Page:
Common M&A Misconception: “We should raise a round before selling” (Part 1)

Having a strong balance sheet prior to entering the market for an M&A event is important. You want to ensure that your cash position is strong and will remain healthy as you are out in the market selling your company and growing your business.

 

The need to raise another round of funding prior to entering the market is a common misconception and can jeopardize your position during an M&A event. There is so much more at stake, including the level of control that you have over your business as well as who is sitting on your cap table, which should be carefully considered. As you adjust the levers to have the right amount of cash to continue running your business, it is possible that you will need additional capital to maintain your growth and be ready for any short-term cash needs based on seasonality in your business. If your business is growing, it is likely that you’ll have VCs and PE firms reaching out to explore investments in your company to provide growth capital.

This of course will be enticing as you look to build your war chest for the future. However, there are significant risks that should not be overlooked by raising a round of capital just prior to entering the market to sell your company.

 

1)      You’ll give up equity: Raising a round will change your cap table, and if you are raising an A or B round expect to give up 25 to 30% of equity. The question you must ask yourself is whether this loss of equity used to raise cash to scale your business will result in the necessary increase in revenue to command a higher valuation that offsets the loss of equity.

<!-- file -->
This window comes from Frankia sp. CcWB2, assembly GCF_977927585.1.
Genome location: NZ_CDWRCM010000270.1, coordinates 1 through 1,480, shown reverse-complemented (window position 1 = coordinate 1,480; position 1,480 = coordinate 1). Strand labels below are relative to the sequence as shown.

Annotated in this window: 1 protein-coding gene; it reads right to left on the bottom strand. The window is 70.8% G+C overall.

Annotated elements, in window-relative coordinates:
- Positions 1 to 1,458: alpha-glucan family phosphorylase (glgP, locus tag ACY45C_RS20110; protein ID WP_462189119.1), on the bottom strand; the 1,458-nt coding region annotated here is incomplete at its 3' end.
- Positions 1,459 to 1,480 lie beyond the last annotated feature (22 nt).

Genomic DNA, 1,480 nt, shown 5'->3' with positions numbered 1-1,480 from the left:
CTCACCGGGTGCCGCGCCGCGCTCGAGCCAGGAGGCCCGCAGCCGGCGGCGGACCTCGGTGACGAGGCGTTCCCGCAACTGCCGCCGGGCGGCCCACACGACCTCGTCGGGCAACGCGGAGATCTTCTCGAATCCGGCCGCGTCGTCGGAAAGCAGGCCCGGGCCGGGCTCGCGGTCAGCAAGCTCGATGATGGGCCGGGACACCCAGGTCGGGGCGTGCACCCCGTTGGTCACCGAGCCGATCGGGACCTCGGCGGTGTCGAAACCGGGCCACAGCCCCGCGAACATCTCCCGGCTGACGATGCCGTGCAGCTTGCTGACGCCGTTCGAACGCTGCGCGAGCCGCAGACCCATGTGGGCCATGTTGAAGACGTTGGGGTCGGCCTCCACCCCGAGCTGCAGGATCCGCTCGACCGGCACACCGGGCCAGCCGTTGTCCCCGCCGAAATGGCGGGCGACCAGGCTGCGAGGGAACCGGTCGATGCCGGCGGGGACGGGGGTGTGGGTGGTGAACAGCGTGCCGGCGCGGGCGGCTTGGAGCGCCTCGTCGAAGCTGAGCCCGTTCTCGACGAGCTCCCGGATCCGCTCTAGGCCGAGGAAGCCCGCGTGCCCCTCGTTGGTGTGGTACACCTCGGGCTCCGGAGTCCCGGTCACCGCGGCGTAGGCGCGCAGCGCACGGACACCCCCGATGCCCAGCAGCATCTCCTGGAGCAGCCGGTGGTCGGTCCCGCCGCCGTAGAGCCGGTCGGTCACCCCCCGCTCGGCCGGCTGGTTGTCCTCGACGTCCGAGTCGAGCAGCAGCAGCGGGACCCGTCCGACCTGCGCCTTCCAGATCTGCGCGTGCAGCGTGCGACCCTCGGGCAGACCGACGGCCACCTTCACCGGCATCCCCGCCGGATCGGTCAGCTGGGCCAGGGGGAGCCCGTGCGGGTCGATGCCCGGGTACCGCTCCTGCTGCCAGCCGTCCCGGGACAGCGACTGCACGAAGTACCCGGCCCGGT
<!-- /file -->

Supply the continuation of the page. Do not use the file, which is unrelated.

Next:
2)      You may lose control: New investors may want to add board members to your current group, shifting the dynamics of the board and impacting voting percentages. This could have a significant impact if the board is not aligned on going to market for an M&A event. With a new investor in the mix, they may have different incentives than you as CEO. For example, they may be interested in the follow-on round in eighteen months versus selling the company at the right point of its lifecycle.  

3)      There might not be alignment on when to exit after the round is complete: Timing is critical in M&A. Deciding when to go to market will be one of the most important decisions that you make. With new investors at the table, they may have differing views on the market than you and this could impact when you go to market.

4)      Time: Going out and raising a round takes a lot of time and energy. In the time that you are raising a round, typically four to six months, you could be out talking to seventy or eighty buyers calibrating your value, getting market feedback and finding an acquirer.

5)      Elephant in the room: Generally, you, as CEO, know when you are personally ready to sell the company and you likely have a pulse on the market monitoring trend lines in order to make a decision on the right time to sell. The elephant in the room: You are afraid to raise your hand to let your investors know that you think it is time to go to market because you fear that that your investors will think that you’ve given up. I see this often. Remember the game that is being played here and put your ego to the side. It is imperative that you are continually considering all options to scale the business and drive value. More often than not, the best option to accomplish the goal of scaling your company rapidly is by selling your company.

 

Stay tuned for part two of this thread where I’ll talk about your options in the alternative to raising a round.

 

Posted by , Senior Vice President on 16 June 2017
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